I'll be making my door cards like this.
My drivers armrest was crumbling and just looked ratty, so I think I'll be leaving it off and just have a flat panel with the door latch handle and a pull handle. The passenger side I'll probably install, to give my wife something to hold onto.
Then if I ever come across a solid drivers armrest I can always add it later, or leave it off permanently if I decide.
Today I made a completely random purchase. Picked up a pair of Heuer stopwatches like this one. I'll get them serviced and get a mounting plaque machined up. I'll be the first to say that it'll be purely aesthetic, since I don't do any timed racing, but I think they will suit the dash nicely.
These use the Heuer 7700 movement, all mechanical for the uninitiated. Nothing special really, you can usually find one or two on eBay for pretty cheap if you're ok with some wear.
Since I wont have a radio, I'll mount them there. I will have the small AUX-IN port and a volume knob, but those don't take up much space.
Rear suspension bushings came in yesterday, along with a slide hammer and the two stopwatches.
The face of one looks yellow, but I believe it's just the crystal. Both work, but really need a teardown and cleaning/oiling. I've dabbled in mechanical watch disassembly before, so I can handle it especially since it's manual wind and doesn't have a lot of functions, but waiting to hear back on a few quotes before I do anything. Most likely the charge to have one serviced will be several times more than what these sell for, so this may become a DIY later on.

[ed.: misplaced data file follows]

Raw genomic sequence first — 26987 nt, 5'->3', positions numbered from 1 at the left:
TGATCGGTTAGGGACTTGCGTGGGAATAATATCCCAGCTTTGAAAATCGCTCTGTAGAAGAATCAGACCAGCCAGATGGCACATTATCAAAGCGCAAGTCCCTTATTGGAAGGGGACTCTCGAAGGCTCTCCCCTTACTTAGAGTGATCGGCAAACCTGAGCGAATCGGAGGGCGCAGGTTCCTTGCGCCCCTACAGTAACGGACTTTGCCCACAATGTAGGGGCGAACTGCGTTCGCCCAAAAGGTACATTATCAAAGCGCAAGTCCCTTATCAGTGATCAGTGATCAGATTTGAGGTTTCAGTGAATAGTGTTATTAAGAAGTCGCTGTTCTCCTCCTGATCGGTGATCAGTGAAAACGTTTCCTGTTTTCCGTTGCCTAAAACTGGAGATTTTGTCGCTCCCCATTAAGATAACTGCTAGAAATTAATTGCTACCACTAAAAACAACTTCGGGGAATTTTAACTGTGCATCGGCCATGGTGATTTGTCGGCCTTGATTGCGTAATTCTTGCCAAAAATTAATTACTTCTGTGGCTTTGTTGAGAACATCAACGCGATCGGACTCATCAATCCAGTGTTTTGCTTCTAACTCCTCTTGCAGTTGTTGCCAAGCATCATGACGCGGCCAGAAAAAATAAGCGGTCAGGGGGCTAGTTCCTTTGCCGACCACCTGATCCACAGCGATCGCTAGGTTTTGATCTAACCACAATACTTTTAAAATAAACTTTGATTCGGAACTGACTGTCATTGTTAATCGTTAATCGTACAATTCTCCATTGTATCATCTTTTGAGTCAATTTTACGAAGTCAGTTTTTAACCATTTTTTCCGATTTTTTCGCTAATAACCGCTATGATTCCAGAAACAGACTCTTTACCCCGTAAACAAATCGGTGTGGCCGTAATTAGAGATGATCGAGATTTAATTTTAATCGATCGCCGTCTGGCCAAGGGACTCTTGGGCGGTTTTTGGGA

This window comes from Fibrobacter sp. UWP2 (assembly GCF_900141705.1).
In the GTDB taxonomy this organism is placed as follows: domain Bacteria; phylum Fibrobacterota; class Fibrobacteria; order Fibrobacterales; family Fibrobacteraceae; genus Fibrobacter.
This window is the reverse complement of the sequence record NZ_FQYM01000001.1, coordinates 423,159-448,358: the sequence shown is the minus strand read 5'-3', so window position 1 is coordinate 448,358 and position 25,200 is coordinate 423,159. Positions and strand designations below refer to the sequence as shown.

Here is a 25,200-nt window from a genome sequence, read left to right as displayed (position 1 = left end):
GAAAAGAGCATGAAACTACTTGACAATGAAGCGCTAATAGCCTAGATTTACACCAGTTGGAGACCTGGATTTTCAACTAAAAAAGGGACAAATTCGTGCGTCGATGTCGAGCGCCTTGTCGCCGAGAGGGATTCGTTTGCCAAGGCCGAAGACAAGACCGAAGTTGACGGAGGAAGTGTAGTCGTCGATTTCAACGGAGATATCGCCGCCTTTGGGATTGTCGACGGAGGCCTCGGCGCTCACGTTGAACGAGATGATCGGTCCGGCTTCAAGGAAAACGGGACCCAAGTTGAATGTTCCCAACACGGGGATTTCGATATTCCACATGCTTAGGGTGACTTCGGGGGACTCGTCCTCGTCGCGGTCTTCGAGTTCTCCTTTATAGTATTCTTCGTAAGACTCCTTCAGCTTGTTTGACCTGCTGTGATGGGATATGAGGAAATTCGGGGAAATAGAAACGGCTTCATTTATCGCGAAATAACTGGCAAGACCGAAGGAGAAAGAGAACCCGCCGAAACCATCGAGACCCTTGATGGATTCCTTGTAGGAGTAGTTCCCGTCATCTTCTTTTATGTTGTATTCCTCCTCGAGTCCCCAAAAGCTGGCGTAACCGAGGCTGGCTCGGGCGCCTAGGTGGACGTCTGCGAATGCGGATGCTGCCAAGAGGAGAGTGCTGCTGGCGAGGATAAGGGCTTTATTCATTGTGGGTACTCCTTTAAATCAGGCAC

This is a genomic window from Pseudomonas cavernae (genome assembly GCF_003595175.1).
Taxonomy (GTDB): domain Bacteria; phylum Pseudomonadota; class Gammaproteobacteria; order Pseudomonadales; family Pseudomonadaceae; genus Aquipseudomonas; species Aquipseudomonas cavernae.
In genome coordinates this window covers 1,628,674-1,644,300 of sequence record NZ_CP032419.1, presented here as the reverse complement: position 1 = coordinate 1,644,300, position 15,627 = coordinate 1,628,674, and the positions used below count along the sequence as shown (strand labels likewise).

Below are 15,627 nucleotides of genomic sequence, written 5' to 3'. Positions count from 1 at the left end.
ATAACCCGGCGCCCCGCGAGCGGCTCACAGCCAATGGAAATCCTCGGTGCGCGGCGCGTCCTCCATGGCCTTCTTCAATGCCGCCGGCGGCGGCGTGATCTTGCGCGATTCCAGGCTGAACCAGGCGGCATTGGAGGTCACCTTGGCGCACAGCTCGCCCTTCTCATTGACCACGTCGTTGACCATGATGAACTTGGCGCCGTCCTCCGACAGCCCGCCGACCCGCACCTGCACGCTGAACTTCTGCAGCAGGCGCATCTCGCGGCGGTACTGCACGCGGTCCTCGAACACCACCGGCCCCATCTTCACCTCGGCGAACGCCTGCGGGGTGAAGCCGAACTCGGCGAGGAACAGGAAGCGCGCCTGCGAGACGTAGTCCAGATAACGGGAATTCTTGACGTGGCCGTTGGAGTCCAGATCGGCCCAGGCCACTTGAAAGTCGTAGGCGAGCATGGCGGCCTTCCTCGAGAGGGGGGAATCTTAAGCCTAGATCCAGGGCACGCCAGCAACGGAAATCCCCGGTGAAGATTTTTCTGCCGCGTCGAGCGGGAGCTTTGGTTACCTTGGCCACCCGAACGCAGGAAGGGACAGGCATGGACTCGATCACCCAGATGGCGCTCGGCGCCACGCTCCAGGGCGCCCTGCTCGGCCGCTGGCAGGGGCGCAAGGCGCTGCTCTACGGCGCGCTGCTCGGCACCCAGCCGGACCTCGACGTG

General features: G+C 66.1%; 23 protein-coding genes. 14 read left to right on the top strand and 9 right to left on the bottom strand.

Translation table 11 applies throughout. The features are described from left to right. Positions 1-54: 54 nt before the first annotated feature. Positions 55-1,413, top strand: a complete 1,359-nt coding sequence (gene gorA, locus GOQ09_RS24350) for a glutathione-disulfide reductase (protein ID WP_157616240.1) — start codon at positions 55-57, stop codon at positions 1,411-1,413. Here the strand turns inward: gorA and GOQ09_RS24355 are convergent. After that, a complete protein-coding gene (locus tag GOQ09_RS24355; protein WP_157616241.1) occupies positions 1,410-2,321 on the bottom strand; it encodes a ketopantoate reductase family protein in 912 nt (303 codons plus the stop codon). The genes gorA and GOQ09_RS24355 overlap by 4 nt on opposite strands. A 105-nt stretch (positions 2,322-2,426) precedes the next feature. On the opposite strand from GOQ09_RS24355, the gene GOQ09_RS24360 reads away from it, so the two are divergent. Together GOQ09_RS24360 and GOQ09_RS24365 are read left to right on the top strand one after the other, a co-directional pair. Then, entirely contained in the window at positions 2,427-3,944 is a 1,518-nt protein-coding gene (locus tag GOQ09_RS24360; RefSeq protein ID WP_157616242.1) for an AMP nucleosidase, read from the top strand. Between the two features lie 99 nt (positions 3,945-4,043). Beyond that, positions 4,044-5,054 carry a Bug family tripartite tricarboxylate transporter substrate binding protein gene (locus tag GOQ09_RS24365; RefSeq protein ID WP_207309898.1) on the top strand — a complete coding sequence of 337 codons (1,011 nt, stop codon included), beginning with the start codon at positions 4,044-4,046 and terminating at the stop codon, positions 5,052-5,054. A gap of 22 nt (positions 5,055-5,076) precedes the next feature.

As you all remember, the front drivers side fender was bashed in a bit.
This will get fixed properly once I reach the bodywork phase of the project, for now I wanted to be able to mount a bumper and a new turn signal, so I ordered a slide hammer with a various selection of hooks to get this part of the fender a bit more in-line. Far from perfect, but for now it's functional. As a reminder, I am hoping to have this running and driving at some point this summer, possibly fall. And then next winter I'll replace some metal and do any other body work that's needed.
You can also see the newer bumper. This one has some smaller dents I'll need to smooth out, but overall it's in great shape. One item that I'm debating about now is bumper finish/color. Both front and rear bumpers were factory painted on this car. The rear bumper is in good shape. So what I'm debating:
A: Buy another rear bumper, but get a chrome one to match.
B: Sand/prime/paint the front bumper orange, to mimic the original.
C: Sand/prime/paint both bumpers satin black.
(I'll update with a pic of a standard 914 with black bumpers as soon as I can find one)
Leaning towards B, because it's unique and original to the car. I like the look as well.
"A" would be cool, and safe because just about all 914's you see are chrome bumpered and they pull it off well. This means spending a lot of cash though, and re-chroming the rear would make it stand out against the patina of the front chrome.
C is an option I was considering, but the more I look at it the more I think it makes the car look like the later models with the big rubber bumpers, and I don't like that look. A good example could sway my mind though.
In other news, I pulled out the fresh air box and blower, emptied it of all of it's leaves and mouse stuff, and just deep cleaned the whole area. It was like a mouse diarrhea factory on the sheet metal around the airbox. They must have had an external food source because further rubber/wire examination found no chew marks.